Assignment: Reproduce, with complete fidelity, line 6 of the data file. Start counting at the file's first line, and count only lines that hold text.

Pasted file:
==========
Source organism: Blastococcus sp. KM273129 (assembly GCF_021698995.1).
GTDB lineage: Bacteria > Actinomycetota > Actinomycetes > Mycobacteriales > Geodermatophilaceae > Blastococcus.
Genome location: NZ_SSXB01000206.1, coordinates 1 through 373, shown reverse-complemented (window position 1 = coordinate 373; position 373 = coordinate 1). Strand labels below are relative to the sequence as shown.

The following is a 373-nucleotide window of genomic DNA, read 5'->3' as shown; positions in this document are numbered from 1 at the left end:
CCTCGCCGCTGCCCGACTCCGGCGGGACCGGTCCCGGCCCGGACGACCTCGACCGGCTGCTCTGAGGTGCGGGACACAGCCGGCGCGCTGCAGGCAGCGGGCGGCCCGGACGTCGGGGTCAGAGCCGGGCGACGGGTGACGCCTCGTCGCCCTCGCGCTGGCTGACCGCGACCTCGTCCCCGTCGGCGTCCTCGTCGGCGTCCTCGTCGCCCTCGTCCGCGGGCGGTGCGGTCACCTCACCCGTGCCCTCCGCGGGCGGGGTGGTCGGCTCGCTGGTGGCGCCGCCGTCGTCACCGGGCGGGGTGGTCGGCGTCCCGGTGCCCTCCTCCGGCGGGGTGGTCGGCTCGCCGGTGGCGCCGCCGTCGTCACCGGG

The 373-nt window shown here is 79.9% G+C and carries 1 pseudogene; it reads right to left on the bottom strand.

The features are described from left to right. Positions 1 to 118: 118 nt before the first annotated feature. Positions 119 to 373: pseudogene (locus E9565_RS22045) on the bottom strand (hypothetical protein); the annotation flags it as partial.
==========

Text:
The 373-nt window shown here is 79.9% G+C and carries 1 pseudogene; it reads right to left on the bottom strand.